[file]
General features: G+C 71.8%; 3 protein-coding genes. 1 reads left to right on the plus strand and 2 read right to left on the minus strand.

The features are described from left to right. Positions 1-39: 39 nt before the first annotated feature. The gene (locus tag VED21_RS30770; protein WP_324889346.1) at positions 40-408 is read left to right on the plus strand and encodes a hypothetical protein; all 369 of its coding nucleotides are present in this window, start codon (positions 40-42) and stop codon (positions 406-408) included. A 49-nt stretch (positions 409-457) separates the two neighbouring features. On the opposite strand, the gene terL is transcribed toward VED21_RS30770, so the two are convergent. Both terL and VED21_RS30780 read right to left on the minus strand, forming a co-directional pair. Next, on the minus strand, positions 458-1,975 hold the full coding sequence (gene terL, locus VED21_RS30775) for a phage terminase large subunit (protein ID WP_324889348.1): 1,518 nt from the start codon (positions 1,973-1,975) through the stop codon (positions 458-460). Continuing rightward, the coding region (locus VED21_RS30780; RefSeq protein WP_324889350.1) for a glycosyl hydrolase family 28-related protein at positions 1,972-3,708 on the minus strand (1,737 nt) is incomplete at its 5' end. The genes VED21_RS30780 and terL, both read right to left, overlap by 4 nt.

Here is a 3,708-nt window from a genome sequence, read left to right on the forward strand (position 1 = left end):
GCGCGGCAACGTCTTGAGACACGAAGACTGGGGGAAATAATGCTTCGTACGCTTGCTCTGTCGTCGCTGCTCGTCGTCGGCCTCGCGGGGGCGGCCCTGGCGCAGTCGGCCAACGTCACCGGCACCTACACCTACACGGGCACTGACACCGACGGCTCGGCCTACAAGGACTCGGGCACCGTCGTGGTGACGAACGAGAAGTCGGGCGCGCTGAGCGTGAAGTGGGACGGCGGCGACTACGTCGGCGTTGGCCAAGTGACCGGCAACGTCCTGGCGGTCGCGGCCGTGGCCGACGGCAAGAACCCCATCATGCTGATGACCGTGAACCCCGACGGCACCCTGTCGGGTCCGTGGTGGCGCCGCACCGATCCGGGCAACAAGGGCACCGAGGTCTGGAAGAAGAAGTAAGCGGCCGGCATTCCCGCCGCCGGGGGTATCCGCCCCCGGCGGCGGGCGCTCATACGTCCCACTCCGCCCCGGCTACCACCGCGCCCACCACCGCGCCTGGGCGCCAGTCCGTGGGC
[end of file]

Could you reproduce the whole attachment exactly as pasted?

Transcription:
General features: G+C 71.8%; 3 protein-coding genes. 1 reads left to right on the plus strand and 2 read right to left on the minus strand.

The features are described from left to right. Positions 1-39: 39 nt before the first annotated feature. The gene (locus tag VED21_RS30770; protein WP_324889346.1) at positions 40-408 is read left to right on the plus strand and encodes a hypothetical protein; all 369 of its coding nucleotides are present in this window, start codon (positions 40-42) and stop codon (positions 406-408) included. A 49-nt stretch (positions 409-457) separates the two neighbouring features. On the opposite strand, the gene terL is transcribed toward VED21_RS30770, so the two are convergent. Both terL and VED21_RS30780 read right to left on the minus strand, forming a co-directional pair. Next, on the minus strand, positions 458-1,975 hold the full coding sequence (gene terL, locus VED21_RS30775) for a phage terminase large subunit (protein ID WP_324889348.1): 1,518 nt from the start codon (positions 1,973-1,975) through the stop codon (positions 458-460). Continuing rightward, the coding region (locus VED21_RS30780; RefSeq protein WP_324889350.1) for a glycosyl hydrolase family 28-related protein at positions 1,972-3,708 on the minus strand (1,737 nt) is incomplete at its 5' end. The genes VED21_RS30780 and terL, both read right to left, overlap by 4 nt.

Here is a 3,708-nt window from a genome sequence, read left to right on the forward strand (position 1 = left end):
GCGCGGCAACGTCTTGAGACACGAAGACTGGGGGAAATAATGCTTCGTACGCTTGCTCTGTCGTCGCTGCTCGTCGTCGGCCTCGCGGGGGCGGCCCTGGCGCAGTCGGCCAACGTCACCGGCACCTACACCTACACGGGCACTGACACCGACGGCTCGGCCTACAAGGACTCGGGCACCGTCGTGGTGACGAACGAGAAGTCGGGCGCGCTGAGCGTGAAGTGGGACGGCGGCGACTACGTCGGCGTTGGCCAAGTGACCGGCAACGTCCTGGCGGTCGCGGCCGTGGCCGACGGCAAGAACCCCATCATGCTGATGACCGTGAACCCCGACGGCACCCTGTCGGGTCCGTGGTGGCGCCGCACCGATCCGGGCAACAAGGGCACCGAGGTCTGGAAGAAGAAGTAAGCGGCCGGCATTCCCGCCGCCGGGGGTATCCGCCCCCGGCGGCGGGCGCTCATACGTCCCACTCCGCCCCGGCTACCACCGCGCCCACCACCGCGCCTGGGCGCCAGTCCGTGGGC